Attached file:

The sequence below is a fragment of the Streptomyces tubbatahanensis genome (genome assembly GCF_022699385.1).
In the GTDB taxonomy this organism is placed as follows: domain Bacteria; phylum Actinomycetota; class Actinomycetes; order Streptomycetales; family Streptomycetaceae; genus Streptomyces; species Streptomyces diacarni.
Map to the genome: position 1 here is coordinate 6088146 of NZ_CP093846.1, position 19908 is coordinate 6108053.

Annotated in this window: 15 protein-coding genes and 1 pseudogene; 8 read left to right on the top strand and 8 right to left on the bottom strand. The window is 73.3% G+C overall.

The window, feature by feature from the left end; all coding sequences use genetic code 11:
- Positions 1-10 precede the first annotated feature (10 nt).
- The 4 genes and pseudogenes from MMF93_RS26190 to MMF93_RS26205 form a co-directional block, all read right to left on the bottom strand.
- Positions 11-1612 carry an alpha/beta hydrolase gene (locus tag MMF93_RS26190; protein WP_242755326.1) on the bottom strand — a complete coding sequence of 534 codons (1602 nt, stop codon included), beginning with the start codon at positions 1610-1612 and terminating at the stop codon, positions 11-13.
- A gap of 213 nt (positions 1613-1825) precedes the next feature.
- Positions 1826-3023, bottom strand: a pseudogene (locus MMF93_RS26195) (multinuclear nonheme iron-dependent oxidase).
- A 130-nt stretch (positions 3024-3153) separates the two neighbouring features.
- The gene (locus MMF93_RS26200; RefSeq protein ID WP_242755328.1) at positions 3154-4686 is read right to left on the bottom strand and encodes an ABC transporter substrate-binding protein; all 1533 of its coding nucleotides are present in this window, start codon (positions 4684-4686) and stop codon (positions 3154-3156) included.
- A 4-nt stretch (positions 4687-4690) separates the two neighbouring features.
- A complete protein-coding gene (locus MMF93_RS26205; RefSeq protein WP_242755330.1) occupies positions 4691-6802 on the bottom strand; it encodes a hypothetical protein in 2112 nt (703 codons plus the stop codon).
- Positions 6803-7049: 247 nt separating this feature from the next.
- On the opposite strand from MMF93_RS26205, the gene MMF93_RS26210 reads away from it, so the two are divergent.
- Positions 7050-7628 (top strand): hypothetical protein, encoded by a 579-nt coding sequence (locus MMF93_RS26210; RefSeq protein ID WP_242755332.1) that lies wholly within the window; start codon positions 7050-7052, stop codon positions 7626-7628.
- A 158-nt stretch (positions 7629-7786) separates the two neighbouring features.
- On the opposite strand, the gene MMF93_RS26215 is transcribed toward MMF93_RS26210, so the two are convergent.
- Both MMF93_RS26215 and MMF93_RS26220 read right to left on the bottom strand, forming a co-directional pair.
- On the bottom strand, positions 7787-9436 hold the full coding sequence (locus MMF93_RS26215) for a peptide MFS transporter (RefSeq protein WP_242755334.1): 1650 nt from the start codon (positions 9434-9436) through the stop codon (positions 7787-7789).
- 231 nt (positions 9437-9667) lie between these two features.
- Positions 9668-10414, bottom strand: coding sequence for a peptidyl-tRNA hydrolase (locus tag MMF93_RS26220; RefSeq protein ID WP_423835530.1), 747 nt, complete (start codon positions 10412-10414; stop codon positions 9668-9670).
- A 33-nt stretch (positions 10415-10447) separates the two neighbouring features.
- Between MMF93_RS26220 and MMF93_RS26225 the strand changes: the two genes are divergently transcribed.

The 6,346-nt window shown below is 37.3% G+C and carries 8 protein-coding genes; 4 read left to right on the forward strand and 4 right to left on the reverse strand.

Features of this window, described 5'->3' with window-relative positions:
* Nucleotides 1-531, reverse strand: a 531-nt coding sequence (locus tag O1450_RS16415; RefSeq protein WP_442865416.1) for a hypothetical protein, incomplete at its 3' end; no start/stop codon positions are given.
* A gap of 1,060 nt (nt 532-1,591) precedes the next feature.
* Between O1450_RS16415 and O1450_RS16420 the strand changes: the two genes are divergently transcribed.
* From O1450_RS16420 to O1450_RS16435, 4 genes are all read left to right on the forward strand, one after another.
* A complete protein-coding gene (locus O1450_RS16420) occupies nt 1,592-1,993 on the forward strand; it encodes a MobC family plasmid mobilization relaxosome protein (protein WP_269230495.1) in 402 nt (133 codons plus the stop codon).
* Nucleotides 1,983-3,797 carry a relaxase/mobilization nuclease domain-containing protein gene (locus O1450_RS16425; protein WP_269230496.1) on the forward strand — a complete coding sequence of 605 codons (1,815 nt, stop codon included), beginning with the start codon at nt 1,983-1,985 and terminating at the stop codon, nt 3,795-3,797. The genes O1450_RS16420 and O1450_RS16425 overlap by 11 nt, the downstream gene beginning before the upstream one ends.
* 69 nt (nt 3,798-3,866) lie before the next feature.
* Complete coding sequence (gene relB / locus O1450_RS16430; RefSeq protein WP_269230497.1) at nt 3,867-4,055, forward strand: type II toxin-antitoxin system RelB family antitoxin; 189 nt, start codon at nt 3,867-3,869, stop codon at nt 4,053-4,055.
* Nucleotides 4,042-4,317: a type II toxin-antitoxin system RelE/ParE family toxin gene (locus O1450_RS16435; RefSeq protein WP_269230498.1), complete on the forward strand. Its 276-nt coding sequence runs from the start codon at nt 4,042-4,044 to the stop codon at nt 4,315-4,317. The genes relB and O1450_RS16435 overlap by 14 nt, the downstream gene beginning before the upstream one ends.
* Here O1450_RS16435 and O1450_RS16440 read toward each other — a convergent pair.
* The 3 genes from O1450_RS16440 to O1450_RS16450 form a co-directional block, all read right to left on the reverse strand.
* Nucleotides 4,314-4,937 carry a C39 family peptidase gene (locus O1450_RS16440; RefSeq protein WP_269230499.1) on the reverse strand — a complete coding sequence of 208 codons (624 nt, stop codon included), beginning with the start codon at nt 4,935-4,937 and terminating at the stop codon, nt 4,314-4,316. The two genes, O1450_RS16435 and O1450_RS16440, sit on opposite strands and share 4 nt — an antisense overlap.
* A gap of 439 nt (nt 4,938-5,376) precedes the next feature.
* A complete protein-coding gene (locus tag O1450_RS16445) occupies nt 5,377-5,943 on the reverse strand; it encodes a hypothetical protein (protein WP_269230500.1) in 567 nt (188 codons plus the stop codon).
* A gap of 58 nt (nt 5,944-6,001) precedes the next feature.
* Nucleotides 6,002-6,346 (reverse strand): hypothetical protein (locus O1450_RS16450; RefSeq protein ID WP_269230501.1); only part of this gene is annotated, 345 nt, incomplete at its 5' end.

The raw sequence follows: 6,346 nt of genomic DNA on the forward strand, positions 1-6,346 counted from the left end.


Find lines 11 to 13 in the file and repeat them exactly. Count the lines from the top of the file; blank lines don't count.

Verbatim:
- A 130-nt stretch (positions 3024-3153) separates the two neighbouring features.
- The gene (locus MMF93_RS26200; RefSeq protein ID WP_242755328.1) at positions 3154-4686 is read right to left on the bottom strand and encodes an ABC transporter substrate-binding protein; all 1533 of its coding nucleotides are present in this window, start codon (positions 4684-4686) and stop codon (positions 3154-3156) included.
- A 4-nt stretch (positions 4687-4690) separates the two neighbouring features.